On the biggest day in college football’s offseason, the Big 12 put itself in good position to stay on the heels of the Southeastern Conference as the two best football conferences in the country. Depending on which national rating service you pay attention to, the Big 12 signed the second best recruiting class on Wednesday, as 2014 recruitung classes became official on National Signing Day in college football.
Alabama and the SEC were the big winners on National Signing Day on Wednesday. Six of the top 10 recruiting classes and four of the top five, according to the recruiting information and rating service Scout.com, were teams from the SEC. The Big 12 didn’t place any teams in the top 10, but Scout.com has four Big 12 teams ranked in the top 25, headed by Okalhoma’s 2014 recruiting class at No. 13, one spot ahead of Oklahoma State.
This is the second consecutive year that no team from the Big 12 finished in the top 10 in the recruiting class rankings.
The SEC dominance in this years college recruiting was also abundantly evident in the individual player rankings. Six of the top 10 overall recruits in the ESPN 300 list signed with SEC schools, with Alabama picking off three of the top 10. The highest-ranked player recruited by a Big 12 school, according to the ESPN player rankings, was a wide-receiver prospect, KD Cannon, out of Mt. Pleasant, Texas, who signed with Baylor. Cannon was No. 30 in the ESPN 300 and the No. 5 wide receiver in the class according to Scout.com.
Cannon was one of six Baylor commitments in the Bears’ 2014 class at the wide-receiver position, a position that has been a major strength and a big factor for Baylor’s success in recent years. In past seasons, Baylor has produced some of the best receivers in the country in Josh Gordon, Kendall Wright and Terrance Williams, all three now in the NFL.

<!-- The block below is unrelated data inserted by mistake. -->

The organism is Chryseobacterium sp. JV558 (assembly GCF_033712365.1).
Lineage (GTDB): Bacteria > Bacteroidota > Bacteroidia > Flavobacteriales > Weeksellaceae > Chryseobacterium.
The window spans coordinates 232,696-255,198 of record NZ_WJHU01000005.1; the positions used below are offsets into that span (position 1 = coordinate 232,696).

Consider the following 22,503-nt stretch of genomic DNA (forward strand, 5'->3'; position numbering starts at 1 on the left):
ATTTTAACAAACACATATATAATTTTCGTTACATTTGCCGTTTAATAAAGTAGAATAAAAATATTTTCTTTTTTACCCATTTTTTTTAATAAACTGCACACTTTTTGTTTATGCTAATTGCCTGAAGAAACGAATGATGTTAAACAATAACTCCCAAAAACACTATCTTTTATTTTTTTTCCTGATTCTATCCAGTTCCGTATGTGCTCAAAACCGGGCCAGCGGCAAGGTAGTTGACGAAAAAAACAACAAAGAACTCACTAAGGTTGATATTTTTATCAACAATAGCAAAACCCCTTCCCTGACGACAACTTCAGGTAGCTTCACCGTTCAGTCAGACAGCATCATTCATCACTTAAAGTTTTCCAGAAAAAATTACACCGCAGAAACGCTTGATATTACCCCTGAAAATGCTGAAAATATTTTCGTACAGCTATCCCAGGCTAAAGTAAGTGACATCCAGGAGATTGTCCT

Oklahoma was credited with bringing in the top recruiting class among the Big 12 schools for the second year in a row. The Sooners signed a class of 26, with three players ranked in the ESPN Top 100. The Sooners brought in one five-star recuit, running back Joe Mixon out of Southern California, and six four-star prospects (three wide receivers, a quarterback, an offensive tackle and a safety) , according to Scout.com Mixon is one of three talented running backs who committed to the Sooners, giving them the No. 2 class in the country for running backs.
The Oklahoma State recruiting class was ranked No. 14 by Scout.com (No. 28 by ESPN). The Cowboys’ top recruit is five-star running back Tyreek Hill, a 5-10, 185-pounder who comes from the junior college ranks and is described as having “breathtaking” speed similar to that of former West Virginia all-purpose back Tavon Austin. Among Oklahoma State’s seven four-star recruits are three defensive lineman and the country’s 10th best class at that position. The Cowboy coaches are also high on three-star quarterback recruit Mason Rudolph, a 6-4 passing quarterback who threw for more than 4,000 yards and 41 touchdowns for his high school in North Carolina and completed 70 percent of his passes.
Texas, which has been ranked first or second in Big 12 recruiting classes in seven of the past 10 years, ranked third in the Big 12 in 2014 and No. 15 on the Scout.com top-25 list. The Longhorns, who have not had real good stability at quarterback the past few seasons, went looking for a talented prospect to bring in at the position in this year’s recruiting class, and new head coach Charlie Strong and his assistants feel they got their man in five-star prospect Jerrod Heard, a 6-2, 190-pound QB out of Denton, Texas. Scout.com rates Heard as the second-best quarterback available nationally in this year’s recruiting class.